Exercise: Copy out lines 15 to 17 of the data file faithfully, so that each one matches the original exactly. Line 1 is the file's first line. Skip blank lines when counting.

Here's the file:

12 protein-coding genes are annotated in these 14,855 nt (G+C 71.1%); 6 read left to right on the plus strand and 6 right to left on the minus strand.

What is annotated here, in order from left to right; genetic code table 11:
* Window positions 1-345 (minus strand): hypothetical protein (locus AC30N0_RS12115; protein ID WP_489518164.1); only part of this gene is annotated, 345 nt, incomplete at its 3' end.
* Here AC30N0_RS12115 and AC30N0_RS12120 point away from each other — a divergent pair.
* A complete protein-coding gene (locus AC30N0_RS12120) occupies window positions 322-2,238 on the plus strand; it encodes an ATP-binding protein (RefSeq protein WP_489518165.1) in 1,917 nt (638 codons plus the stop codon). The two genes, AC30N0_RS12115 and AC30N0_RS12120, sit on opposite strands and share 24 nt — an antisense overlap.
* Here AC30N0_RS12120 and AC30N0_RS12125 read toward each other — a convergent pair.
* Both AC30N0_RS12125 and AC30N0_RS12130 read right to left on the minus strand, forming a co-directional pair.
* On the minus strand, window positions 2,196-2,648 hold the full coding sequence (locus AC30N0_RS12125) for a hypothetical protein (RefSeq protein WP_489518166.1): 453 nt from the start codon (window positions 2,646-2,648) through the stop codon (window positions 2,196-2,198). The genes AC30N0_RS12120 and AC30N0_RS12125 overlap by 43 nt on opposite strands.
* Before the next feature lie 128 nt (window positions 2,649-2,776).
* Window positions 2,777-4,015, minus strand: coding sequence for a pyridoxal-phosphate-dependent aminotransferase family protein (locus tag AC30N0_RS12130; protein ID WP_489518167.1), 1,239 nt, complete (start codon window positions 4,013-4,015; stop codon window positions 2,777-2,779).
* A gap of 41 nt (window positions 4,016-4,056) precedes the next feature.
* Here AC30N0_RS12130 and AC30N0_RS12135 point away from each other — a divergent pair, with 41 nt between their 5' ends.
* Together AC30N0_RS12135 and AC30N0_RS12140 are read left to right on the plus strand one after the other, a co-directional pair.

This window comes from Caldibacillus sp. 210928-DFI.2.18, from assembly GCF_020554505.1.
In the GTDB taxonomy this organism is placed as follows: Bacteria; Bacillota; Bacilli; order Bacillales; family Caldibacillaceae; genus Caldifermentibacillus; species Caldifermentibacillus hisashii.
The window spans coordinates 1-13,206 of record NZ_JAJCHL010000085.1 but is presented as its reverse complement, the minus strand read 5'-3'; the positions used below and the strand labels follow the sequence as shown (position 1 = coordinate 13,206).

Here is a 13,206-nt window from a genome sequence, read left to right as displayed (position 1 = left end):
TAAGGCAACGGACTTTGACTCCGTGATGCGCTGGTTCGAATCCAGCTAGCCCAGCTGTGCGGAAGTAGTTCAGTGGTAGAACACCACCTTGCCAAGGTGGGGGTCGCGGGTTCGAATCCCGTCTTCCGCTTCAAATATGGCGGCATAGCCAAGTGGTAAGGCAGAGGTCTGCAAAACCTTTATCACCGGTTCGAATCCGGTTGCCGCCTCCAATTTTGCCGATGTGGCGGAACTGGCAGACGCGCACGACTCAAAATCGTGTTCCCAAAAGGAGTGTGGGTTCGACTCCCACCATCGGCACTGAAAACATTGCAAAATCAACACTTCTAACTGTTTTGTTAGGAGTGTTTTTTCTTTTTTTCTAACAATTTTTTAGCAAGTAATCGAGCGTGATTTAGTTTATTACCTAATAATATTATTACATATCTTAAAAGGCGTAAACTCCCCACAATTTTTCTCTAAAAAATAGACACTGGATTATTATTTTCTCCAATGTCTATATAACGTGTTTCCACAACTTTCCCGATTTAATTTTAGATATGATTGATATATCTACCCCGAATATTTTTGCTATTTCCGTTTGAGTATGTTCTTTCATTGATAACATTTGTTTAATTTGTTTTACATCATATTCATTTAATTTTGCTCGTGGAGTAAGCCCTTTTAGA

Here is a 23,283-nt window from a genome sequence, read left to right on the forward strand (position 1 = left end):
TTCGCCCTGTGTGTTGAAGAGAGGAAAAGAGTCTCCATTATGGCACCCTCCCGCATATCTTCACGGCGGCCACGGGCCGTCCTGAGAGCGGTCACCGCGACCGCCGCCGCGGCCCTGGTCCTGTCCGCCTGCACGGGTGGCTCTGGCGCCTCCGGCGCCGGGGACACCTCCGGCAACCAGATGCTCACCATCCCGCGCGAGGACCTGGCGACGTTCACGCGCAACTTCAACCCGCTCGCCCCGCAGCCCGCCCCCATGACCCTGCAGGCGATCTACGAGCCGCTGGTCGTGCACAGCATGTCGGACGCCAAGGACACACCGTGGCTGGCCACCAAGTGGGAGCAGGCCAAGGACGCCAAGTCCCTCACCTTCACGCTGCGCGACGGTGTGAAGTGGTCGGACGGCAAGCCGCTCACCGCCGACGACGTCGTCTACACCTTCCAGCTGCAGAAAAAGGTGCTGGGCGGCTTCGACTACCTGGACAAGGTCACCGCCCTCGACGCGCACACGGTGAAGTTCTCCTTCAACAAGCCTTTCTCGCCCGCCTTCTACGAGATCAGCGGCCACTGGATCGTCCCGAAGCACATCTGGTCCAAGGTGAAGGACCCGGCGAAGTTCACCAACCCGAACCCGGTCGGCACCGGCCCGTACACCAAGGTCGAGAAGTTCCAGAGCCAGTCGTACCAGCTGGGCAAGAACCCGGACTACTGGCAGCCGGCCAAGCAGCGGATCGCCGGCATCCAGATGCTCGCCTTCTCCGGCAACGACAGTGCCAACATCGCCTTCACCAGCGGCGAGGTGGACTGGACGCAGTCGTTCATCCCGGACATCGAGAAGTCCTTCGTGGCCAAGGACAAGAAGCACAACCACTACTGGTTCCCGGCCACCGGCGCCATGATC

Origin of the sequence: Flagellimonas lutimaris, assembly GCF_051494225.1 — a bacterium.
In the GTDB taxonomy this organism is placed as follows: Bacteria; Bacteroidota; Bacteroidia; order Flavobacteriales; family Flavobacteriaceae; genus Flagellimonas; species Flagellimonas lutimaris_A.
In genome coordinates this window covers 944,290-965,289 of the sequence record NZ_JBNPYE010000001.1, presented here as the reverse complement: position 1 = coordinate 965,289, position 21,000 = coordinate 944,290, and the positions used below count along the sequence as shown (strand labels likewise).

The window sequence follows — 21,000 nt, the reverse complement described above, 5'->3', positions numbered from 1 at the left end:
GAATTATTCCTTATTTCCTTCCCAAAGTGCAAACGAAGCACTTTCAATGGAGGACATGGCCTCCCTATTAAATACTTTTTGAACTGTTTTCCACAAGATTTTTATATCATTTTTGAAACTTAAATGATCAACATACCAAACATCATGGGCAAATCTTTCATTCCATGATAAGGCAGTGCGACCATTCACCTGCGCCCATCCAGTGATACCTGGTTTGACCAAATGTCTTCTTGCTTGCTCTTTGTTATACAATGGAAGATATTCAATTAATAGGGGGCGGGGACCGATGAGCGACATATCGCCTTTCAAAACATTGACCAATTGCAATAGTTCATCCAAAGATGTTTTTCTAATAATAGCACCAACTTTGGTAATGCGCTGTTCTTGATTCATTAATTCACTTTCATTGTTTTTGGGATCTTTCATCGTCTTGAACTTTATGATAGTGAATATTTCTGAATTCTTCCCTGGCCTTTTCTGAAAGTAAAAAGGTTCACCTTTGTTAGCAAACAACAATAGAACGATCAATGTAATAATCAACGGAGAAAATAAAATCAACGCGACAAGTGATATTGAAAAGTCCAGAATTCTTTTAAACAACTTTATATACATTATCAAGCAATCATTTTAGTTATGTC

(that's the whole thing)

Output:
In the GTDB taxonomy this organism is placed as follows: Bacteria; Bacillota; Bacilli; order Bacillales; family Caldibacillaceae; genus Caldifermentibacillus; species Caldifermentibacillus hisashii.
The window spans coordinates 1-13,206 of record NZ_JAJCHL010000085.1 but is presented as its reverse complement, the minus strand read 5'-3'; the positions used below and the strand labels follow the sequence as shown (position 1 = coordinate 13,206).

Here is a 13,206-nt window from a genome sequence, read left to right as displayed (position 1 = left end):